https://github.com/collectiveidea/interactor I love this little nifty library which greatly encapsulates my logic and allows me to clear my Controllers.
Interactors are a form of
Service Objects (others may call an interactor a
Use Case Object) but you don’t have to define the interfaces yourself and a way of input, a way of invalidating the action as well as a way of checking if an action was a success or not are already there for you.
There are few things that are characteristic for that kind of objects:
- accepting input,
- performing some action,
- returning result.
If you decide to implement all of these three things you have quite a nut to crack and you will end up with something similar what Interactors gives you out of the box or something worse because you don’t have time for serious design. Of course, in some cases, very simple service object are enough but if your application’s business logic contains a few processes, you might consider something more powerful. That’s why I would like to show you this library because it comes with many features and yet it is light and simple.
Interactors accepts hash as an input which is great because it provides readable and idiomatic way of passing your data.
class UserController < ApplicationController def create result = RegisterUser.call(params: user_params) # response end private def user_params params.require(:user).permit(:email, :password) end end
Internally the library converts it to
Context object which is available inside interactor under
context attribute. This is a way of communication between interactors as well as with interactor itself but that’s for later.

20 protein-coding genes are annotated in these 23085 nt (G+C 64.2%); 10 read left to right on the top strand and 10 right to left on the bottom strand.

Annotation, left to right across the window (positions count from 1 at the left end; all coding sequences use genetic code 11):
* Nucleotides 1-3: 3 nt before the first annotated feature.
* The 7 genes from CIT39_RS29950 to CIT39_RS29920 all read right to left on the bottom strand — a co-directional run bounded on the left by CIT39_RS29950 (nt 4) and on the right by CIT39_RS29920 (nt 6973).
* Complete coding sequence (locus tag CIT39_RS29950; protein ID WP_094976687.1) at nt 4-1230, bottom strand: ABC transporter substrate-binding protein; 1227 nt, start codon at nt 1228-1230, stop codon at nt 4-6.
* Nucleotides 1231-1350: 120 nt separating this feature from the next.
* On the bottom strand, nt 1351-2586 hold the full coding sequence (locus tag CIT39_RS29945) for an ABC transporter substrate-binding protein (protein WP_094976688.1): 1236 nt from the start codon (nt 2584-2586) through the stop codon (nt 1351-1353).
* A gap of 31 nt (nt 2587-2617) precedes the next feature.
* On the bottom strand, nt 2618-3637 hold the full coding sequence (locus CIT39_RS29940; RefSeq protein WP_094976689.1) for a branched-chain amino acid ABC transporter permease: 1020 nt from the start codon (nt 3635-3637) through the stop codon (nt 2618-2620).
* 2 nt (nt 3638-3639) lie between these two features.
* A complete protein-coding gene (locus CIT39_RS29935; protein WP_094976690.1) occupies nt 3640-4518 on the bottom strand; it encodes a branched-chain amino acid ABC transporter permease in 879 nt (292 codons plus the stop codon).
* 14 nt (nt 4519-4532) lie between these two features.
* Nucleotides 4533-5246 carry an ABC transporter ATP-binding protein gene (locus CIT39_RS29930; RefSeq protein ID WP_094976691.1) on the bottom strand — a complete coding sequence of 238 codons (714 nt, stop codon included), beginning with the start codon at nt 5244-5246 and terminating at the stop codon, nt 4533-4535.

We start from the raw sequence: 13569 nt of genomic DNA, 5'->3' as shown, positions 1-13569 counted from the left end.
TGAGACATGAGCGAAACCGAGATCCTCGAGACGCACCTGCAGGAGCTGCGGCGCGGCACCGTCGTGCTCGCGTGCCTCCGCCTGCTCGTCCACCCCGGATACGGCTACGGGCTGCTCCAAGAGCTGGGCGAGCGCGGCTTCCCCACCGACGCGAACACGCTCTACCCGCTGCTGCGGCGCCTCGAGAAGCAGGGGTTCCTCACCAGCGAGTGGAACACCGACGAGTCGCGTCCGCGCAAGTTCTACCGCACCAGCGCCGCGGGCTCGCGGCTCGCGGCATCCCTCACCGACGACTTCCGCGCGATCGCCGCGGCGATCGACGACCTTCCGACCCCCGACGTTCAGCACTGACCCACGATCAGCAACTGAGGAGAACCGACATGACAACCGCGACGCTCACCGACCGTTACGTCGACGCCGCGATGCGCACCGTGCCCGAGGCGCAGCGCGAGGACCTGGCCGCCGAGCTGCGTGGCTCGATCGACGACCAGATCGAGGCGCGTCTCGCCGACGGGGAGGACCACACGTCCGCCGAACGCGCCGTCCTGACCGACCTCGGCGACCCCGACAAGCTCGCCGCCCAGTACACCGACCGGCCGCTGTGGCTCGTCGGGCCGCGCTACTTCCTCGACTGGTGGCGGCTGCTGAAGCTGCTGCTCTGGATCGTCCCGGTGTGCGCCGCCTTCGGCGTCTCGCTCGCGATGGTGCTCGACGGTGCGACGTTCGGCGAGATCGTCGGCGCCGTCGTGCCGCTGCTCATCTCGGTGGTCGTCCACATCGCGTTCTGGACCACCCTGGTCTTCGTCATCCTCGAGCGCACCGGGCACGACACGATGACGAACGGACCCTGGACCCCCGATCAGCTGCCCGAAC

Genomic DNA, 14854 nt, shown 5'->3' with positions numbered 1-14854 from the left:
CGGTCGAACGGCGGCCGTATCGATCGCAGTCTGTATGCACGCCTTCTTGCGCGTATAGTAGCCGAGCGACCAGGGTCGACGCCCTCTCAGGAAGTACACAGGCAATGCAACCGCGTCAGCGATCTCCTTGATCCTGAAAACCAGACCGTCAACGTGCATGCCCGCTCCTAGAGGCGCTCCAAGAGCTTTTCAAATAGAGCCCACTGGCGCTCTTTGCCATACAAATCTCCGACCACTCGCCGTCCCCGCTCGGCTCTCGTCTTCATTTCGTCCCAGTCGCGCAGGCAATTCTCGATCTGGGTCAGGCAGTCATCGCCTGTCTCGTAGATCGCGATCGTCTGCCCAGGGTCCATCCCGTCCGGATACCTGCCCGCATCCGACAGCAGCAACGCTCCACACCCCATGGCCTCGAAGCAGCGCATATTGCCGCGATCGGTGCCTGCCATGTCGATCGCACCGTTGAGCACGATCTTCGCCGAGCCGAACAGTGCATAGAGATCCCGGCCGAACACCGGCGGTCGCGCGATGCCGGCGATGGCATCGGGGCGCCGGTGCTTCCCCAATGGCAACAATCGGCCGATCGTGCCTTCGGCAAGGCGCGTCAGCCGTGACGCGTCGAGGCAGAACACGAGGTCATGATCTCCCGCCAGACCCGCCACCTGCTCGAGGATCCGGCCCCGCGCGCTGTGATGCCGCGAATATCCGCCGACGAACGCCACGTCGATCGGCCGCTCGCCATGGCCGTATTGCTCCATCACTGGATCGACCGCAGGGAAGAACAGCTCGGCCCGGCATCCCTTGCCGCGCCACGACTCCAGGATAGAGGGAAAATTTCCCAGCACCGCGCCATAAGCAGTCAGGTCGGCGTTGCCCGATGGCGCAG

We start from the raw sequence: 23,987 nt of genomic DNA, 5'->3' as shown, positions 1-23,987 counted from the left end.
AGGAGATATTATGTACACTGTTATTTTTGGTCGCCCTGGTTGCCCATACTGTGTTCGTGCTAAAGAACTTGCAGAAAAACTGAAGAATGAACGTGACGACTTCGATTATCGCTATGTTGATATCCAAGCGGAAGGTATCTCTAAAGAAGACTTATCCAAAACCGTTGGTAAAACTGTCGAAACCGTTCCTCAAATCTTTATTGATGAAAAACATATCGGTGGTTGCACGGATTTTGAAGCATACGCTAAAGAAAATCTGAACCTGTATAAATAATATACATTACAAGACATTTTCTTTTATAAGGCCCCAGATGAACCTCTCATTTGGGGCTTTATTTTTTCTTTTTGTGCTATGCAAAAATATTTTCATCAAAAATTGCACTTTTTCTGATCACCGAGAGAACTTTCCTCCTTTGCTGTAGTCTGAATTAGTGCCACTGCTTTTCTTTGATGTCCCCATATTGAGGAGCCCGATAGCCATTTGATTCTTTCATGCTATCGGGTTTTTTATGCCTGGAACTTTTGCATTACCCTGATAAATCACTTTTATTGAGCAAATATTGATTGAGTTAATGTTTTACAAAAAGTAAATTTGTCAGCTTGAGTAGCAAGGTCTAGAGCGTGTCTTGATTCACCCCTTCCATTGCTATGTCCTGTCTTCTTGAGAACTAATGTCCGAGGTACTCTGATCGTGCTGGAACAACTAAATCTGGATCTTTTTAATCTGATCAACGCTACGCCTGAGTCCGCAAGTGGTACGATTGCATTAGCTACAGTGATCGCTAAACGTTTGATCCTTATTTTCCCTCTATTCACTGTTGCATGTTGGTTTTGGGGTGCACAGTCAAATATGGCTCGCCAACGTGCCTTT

Performing an action
Every interactor has single method
call which starts its piece of logic. Call method must return
…because a context is an object which tells us if an action was performed successfully or not. Context has two methods for this -
failure?, depends on our preferences. By default context is successful until you fail it inside your interactor.
class RegisterUser include Interactor def call user = User.new(context.params) if user.save context.user = user # context.success? returns true else context.fail! # context.success? returns false end end end
Knowing this, your controller might look like this:
class UserController < ApplicationController def create result = RegisterUser.call(params: user_params) if result.success? # 200 else # 422 end end private def user_params params.require(:user).permit(:email, :password) end end
That was only simple example and frequently some processes require more steps rather than just creation. In our example we would like to send a confirmation email after we create a user. Logic for that we could put next to user creation, however this process is getting more complex and we want to keep our logic divided by its responsibility and keep it easy to test. So, we can define two steps in this registration process:
- creating a user,
- sending him a confirmation email.
I’m going to put each step in its separate interactor -
class CreateUser include Interactor def call user = User.new(context.params) if user.save context.user = user # context.success? returns true else context.fail! # context.success? returns false end end end class SendConfirmationEmail include Interactor def call UserMailer.confirmation(context.user).deliver! end end
Now, we need a way of running both of these interactors in order to fulfill the process of registration. However, we don’t need to create any logic ourselves.
Library defines for us a special interactor which is able to run list of interactors in a sequential manner. That special interactor is called
Organizer and in our case it would look like this:
class RegisterUser include Interactor::Organizer organize CreateUser, SendConfirmationEmail end
Organizer call each interactor and passes context from one to the next. If any interactor fail in the middle of whole process, organizer stops and it is marked as failed as well.
As you can see, we expanded our registration process but our controller didn’t change and its job is only to call interactor and handle its result. Thanks to interactors, controllers stay clean, simple and easy to test.
I hope this post was informative for you and my bad English grammar didn’t make you cry.